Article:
, Volume 146, Issue 4, pp 481–486

Control of electron flow in intact chloroplasts by the intrathylakoid pH, not by the phosphorylation potential

  • Yoshichika Kobayashi
  • Yorinao Inoue
  • Kazuo Shibata
  • Ulrich Heber

DOI: 10.1007/BF00380864

Cite this article as:
Kobayashi, Y., Inoue, Y., Shibata, K. et al. Planta (1979) 146: 481. doi:10.1007/BF00380864


In the presence of nitrite or oxaloacetate, intact chloroplasts evolved oxygen at a significant rate for the initial 1 to 2 min of illumination. Subsequently, oxygen evolution was suppressed progressively. The suppressed oxygen evolution was stimulated strikingly by NH4Cl. The results indicate that coupled electron flow in intact chloroplasts is controlled in the light, and the control is released by NH4Cl. However, at low concentrations, NH4Cl was not an effective uncoupler of photophosphorylation in intact chloroplasts. Intrachloroplast ATP levels and ATP/ADP ratios were not significantly influenced by NH4Cl. In contrast, the quenching of 9-aminoacridine fluorescence, which can be used to indicate the intrathylakoid pH in intact chloroplasts, was reduced drastically even by low concentrations of NH4Cl. This suggests that the chloroplast phosphorylation potential is not in equilibrium with the proton gradient. In coupled chloroplasts, the intrathylakoid pH was lower in the light with nitrite than with oxaloacetate as electron acceptor. Electron flow was also more effectively controlled in chloroplasts illuminated with nitrite than with oxaloacetate. It is concluded that the intrathylakoid pH, not the phosphorylation potential, is a factor in the control of the rate of electron flow in intact chloroplasts.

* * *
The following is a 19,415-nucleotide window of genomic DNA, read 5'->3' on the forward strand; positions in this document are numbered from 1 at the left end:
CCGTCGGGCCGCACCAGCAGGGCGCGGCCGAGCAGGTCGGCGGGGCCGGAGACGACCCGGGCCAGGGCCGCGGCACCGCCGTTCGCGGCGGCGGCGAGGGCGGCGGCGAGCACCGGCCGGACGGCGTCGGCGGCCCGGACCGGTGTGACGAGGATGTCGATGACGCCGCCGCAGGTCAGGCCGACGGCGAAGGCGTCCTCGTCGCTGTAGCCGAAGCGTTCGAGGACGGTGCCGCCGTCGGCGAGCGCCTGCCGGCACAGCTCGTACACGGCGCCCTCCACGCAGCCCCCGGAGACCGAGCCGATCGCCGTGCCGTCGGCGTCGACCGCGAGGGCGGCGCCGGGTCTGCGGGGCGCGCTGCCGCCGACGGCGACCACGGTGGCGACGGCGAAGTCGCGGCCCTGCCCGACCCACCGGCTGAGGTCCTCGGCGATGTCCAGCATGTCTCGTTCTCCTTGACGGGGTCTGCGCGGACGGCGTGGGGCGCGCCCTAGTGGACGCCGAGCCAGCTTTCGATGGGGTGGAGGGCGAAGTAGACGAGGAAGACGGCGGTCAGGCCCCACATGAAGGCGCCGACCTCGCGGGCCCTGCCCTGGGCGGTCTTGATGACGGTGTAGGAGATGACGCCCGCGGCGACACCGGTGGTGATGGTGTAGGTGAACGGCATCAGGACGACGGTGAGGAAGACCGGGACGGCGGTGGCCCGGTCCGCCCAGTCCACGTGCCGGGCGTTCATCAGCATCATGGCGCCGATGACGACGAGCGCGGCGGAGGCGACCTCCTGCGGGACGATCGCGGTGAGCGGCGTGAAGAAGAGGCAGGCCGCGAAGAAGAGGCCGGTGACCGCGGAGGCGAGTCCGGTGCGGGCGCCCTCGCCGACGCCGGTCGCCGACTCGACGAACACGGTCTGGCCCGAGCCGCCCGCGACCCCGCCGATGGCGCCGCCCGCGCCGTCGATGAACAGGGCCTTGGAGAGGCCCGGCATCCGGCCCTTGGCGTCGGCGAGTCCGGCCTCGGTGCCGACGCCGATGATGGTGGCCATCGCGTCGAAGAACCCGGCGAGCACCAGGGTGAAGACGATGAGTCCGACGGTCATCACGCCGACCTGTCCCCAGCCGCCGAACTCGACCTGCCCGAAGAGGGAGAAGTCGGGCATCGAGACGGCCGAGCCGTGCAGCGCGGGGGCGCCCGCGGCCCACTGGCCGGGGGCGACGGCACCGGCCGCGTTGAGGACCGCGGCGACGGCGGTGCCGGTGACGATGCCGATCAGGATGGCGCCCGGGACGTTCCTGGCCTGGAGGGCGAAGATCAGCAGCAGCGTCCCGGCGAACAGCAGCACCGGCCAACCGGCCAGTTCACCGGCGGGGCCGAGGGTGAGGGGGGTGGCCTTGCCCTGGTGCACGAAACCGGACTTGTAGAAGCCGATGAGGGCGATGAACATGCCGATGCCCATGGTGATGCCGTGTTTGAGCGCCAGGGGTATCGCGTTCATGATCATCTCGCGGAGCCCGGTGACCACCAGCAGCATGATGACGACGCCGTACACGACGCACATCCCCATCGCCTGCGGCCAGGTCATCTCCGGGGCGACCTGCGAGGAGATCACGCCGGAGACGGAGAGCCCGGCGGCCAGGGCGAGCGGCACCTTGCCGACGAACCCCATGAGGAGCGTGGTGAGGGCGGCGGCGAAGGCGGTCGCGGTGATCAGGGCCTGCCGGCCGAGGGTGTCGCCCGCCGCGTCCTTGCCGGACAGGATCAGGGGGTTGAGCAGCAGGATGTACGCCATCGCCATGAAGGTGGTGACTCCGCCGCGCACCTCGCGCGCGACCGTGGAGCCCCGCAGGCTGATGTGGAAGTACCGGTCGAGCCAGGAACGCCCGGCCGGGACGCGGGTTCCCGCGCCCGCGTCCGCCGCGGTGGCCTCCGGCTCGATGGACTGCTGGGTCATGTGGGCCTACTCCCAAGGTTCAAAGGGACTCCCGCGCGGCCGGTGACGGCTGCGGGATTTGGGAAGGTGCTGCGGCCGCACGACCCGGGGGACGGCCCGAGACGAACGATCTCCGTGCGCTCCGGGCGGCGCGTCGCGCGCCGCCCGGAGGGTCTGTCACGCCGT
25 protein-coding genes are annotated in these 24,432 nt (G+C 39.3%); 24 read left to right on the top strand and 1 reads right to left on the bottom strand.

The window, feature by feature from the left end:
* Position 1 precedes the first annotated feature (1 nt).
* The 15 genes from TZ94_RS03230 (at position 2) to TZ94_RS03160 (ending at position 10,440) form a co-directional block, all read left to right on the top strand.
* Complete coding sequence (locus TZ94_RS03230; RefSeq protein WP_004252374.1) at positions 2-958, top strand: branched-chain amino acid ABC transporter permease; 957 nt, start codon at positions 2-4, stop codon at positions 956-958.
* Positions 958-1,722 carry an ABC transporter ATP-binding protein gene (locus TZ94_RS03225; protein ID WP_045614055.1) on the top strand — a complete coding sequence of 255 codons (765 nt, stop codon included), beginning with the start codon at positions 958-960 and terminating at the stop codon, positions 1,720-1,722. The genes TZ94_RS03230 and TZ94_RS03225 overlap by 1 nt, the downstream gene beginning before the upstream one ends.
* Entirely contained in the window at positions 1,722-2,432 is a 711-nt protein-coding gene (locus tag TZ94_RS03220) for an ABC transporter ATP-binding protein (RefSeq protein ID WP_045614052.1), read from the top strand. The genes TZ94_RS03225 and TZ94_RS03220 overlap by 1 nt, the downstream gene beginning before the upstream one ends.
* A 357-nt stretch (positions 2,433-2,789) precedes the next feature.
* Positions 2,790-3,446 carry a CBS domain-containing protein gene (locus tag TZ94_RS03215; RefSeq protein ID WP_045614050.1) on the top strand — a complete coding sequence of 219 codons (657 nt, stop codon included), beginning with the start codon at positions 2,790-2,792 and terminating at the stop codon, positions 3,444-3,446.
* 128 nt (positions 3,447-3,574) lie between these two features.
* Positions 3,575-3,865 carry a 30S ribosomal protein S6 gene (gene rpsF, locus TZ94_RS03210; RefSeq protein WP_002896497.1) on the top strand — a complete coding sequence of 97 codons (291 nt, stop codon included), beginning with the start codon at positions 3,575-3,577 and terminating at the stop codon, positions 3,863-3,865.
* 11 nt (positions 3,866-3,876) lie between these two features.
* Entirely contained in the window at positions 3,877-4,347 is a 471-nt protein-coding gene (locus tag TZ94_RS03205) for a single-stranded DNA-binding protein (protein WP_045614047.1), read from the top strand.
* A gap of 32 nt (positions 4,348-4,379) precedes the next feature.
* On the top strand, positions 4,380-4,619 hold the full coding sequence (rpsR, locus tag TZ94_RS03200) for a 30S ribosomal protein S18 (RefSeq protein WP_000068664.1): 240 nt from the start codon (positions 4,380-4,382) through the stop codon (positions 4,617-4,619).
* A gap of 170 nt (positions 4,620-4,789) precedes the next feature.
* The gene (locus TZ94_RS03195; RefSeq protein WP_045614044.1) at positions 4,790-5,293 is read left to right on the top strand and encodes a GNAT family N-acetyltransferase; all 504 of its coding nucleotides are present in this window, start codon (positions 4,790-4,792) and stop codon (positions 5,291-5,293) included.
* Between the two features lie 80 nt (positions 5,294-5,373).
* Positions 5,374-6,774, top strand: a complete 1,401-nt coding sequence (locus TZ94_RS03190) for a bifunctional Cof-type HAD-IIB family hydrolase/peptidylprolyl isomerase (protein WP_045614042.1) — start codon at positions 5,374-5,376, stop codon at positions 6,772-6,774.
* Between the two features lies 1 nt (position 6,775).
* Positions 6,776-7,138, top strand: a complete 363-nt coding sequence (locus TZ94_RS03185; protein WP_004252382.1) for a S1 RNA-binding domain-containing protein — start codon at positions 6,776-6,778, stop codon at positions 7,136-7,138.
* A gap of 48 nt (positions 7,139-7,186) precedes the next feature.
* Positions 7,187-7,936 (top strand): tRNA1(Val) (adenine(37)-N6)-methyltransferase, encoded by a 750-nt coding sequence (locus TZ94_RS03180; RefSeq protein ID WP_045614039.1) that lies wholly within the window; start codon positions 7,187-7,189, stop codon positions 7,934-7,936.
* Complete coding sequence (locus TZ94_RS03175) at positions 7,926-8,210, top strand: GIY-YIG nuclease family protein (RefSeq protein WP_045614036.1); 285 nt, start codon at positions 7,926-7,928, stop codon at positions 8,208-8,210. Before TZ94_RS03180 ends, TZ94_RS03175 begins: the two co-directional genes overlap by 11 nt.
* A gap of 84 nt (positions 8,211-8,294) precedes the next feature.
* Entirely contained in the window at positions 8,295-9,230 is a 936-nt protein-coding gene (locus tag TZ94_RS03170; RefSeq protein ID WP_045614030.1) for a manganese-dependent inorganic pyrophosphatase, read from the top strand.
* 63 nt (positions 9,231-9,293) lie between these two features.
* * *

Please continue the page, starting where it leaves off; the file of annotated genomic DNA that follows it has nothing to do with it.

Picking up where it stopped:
Key words

Electron flowIntact chloroplastsIntrathylakoid pHPhosphorylation potential







2-(N-morpholino)-ethanesulfonic acid


N-2-hyroxyethylpiperazine-N′-2-ethanesulfonic acid

Copyright information

© Springer-Verlag 1979

Authors and Affiliations

  • Yoshichika Kobayashi
    • 1
  • Yorinao Inoue
    • 1
  • Kazuo Shibata
    • 1
  • Ulrich Heber
    • 2
  1. 1.Laboratory of Plant PhysiologyInstitute of Physical and Chemical Research (Rikagaku Kenkyusho)Wako-shi, SaitamaJapan
  2. 2.Botanisches Institut der Universität DüsseldorfDüsseldorfFederal Republic of Germany